After the transportation museum we “needed” to sample some more chocolate. I think I ate a year’s worth in the one week I was there. From our chocolate stop we walked across the famous wooden bridges. After resting at the hotel it was time for dinner. For our last dinner in Switzerland we wanted a traditional Swiss meal. The woman at the front desk recommended a restaurant called the Fondue House. It was delicious, but so expensive. We knew Switzerland was going to be expensive, but I wasn’t expecting it to be as bad as it was. The Swiss franc and the dollar are one and one, but everything is twice as expensive. For instance, if a coffee in the US costs $3, it would cost 6 Swiss francs, or $6, in Switzerland. It was out-of-this-world expensive.

Day 7: We quickly ate breakfast in the hotel and we were off to the train station to catch our train to Zurich where we spent the day and flew out of later that night. We checked our bags for the day at the train station so we wouldn’t need to lug them around. We walked around Zurich and saw the Marc Chagall stained glass windows. Across the street from that church is the main cathedral. We climbed up to the top to see the gorgeous views of the city.

Finding a place for lunch was beyond challenging. We turned to our guidebooks to try and find a tasty meal. The first place didn’t open until 6pm on Mondays. The second place was disgusting. The third place was closed for the holidays. The fourth place was a 40-minute walk, but we were determined to find a good place to eat. Ready to fall down dead, we discovered this place was also closed. I was ready to shoot both Let’s Go and Lonely Planet at this point. We ended up at this really strange Italian cafeteria/restaurant.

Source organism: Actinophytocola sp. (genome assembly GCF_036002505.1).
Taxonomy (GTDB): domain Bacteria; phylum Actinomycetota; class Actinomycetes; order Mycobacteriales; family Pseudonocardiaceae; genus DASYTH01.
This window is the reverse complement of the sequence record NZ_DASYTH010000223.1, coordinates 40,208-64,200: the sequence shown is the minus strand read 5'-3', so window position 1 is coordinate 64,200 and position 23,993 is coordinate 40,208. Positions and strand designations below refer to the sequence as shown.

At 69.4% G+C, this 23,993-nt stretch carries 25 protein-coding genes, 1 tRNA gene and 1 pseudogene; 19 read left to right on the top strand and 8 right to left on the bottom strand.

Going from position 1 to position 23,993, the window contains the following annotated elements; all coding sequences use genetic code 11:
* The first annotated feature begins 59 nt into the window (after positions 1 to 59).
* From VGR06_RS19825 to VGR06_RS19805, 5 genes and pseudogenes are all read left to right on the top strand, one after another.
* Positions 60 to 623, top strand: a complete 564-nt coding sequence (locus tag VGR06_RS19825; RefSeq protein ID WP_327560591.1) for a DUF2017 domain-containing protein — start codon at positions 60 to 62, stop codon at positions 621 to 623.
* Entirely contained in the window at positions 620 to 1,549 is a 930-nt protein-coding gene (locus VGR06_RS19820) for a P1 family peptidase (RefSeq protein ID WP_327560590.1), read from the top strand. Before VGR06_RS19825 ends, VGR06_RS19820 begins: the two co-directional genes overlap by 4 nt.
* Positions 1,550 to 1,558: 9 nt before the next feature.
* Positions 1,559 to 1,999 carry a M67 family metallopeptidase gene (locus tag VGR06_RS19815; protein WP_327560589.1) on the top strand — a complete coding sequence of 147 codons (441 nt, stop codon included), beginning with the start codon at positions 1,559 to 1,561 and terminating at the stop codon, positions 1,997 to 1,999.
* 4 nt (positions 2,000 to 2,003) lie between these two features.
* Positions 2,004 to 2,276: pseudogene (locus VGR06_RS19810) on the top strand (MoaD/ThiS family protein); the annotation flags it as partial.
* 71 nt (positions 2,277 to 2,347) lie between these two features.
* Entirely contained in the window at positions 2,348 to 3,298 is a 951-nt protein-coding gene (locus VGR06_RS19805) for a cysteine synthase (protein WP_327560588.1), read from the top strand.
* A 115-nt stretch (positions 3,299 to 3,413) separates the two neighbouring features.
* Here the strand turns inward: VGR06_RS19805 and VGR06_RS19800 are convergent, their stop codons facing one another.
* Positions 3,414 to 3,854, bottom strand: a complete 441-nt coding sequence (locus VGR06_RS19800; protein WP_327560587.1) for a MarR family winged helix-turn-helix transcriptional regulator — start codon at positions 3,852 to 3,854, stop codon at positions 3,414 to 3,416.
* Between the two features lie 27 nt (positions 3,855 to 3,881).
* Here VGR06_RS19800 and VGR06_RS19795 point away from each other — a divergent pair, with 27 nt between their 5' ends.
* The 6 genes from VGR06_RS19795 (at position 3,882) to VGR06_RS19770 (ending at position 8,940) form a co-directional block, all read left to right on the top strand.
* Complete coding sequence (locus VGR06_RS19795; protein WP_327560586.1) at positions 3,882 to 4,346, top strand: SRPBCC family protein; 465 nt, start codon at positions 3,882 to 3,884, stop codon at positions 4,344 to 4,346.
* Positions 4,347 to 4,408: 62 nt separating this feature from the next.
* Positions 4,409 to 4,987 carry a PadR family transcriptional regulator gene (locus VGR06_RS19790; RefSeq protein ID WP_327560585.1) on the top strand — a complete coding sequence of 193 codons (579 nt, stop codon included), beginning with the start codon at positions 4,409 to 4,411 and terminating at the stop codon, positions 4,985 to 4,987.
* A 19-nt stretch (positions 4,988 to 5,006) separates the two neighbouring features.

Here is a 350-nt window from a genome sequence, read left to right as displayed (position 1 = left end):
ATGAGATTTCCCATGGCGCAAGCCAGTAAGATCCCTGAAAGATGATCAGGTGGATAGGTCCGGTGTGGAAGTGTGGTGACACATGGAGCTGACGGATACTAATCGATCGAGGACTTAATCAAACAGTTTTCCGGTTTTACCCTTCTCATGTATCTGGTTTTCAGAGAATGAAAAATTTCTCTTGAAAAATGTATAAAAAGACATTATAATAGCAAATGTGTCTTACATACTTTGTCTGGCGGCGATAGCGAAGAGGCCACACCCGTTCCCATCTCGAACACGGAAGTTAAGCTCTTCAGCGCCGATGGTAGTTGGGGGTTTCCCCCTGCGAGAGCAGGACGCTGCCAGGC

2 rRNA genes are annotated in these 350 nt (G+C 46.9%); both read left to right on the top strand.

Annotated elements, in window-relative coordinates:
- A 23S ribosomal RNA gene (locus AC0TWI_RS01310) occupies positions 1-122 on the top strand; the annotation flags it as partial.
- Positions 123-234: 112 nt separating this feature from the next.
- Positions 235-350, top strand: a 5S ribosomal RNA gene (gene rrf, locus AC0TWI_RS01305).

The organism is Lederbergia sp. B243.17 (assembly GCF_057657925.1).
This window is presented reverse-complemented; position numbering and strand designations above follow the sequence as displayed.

After our disgusting lunch we wanted to end the Switzerland part of our trip on a good note, so we ventured to another chocolate store. Above the store there was a bustling café. We couldn’t find a table, but two very nice Swiss German women offered to share theirs with us. This ended up being one of the highlights of the trip. We learned so much about Switzerland by talking to these women. They told us about some of the differences between French Switzerland and German Switzerland, most of which we were able to discern ourselves. We also talked about the education system and average salaries. No wonder everything is so expensive, average starting salary is over double what it is in the States. The women commented that their schools are struggling and looking for English teachers. Maybe I’ll just relocate there. ☺